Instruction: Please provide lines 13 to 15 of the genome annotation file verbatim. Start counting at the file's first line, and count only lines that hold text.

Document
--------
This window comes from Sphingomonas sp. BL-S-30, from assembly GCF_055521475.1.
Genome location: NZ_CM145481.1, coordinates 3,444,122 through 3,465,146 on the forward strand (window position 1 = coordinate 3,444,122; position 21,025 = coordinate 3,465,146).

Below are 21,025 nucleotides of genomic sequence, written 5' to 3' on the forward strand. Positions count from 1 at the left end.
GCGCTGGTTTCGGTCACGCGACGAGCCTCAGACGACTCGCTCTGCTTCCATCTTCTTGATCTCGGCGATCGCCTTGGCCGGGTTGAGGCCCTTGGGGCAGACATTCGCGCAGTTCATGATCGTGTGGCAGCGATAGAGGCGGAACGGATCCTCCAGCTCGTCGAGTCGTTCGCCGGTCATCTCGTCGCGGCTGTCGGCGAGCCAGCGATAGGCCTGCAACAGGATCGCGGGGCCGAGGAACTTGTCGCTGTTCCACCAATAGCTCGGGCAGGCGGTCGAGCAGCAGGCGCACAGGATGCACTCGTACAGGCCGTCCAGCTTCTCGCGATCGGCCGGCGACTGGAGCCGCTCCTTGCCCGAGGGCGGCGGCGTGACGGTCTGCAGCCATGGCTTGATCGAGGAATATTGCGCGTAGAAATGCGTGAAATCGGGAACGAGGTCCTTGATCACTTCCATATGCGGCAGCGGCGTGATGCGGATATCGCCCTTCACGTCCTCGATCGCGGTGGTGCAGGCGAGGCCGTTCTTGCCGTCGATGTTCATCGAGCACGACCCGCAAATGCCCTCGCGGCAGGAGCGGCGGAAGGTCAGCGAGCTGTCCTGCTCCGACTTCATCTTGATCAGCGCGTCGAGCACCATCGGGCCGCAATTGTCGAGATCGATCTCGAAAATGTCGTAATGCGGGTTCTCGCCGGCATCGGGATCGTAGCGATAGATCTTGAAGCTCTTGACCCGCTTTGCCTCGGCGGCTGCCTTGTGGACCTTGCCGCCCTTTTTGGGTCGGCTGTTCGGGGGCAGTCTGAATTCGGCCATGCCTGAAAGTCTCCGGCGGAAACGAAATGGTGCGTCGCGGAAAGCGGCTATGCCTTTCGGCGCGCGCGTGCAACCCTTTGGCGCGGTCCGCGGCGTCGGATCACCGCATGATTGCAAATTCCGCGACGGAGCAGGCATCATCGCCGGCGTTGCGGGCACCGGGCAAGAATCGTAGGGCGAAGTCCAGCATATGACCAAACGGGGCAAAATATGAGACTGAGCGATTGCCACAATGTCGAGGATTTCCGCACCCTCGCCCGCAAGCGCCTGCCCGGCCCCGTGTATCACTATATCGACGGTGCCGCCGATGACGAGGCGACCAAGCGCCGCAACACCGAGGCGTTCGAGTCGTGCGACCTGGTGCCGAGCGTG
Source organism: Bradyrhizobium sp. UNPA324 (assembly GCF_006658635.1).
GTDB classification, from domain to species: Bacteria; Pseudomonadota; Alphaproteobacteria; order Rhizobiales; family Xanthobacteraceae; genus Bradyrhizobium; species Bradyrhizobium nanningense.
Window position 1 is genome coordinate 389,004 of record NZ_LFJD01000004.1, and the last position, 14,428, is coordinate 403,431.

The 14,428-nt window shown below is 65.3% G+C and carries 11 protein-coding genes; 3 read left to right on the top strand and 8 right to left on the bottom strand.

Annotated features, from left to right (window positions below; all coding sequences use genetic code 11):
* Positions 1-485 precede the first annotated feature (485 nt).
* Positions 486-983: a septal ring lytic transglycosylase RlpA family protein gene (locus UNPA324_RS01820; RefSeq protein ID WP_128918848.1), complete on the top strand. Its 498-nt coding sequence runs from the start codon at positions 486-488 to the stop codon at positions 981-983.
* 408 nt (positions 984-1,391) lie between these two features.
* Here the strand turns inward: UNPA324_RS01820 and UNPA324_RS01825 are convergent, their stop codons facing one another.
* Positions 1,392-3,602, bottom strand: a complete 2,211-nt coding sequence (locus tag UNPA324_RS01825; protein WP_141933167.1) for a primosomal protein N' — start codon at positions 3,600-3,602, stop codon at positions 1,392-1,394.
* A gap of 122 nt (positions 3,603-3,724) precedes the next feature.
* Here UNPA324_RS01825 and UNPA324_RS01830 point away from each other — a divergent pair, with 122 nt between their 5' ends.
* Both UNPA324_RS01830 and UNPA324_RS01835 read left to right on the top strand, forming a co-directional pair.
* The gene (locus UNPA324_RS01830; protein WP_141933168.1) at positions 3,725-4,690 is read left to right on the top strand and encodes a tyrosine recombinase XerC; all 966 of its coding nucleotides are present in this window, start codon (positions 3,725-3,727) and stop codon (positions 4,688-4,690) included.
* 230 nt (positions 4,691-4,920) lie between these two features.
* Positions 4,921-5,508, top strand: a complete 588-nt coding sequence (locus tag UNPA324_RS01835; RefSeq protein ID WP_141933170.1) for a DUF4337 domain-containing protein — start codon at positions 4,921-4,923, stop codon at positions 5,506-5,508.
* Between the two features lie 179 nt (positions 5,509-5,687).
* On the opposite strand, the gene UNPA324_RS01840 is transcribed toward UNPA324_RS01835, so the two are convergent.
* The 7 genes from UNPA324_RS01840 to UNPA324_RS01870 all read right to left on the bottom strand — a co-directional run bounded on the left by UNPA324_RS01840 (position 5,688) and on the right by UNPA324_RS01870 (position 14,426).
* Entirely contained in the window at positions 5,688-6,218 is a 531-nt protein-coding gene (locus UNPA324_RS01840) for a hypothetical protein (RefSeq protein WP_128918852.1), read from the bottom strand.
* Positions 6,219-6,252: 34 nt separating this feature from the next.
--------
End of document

* Here the strand turns inward: UNPA324_RS01820 and UNPA324_RS01825 are convergent, their stop codons facing one another.
* Positions 1,392-3,602, bottom strand: a complete 2,211-nt coding sequence (locus tag UNPA324_RS01825; protein WP_141933167.1) for a primosomal protein N' — start codon at positions 3,600-3,602, stop codon at positions 1,392-1,394.
* A gap of 122 nt (positions 3,603-3,724) precedes the next feature.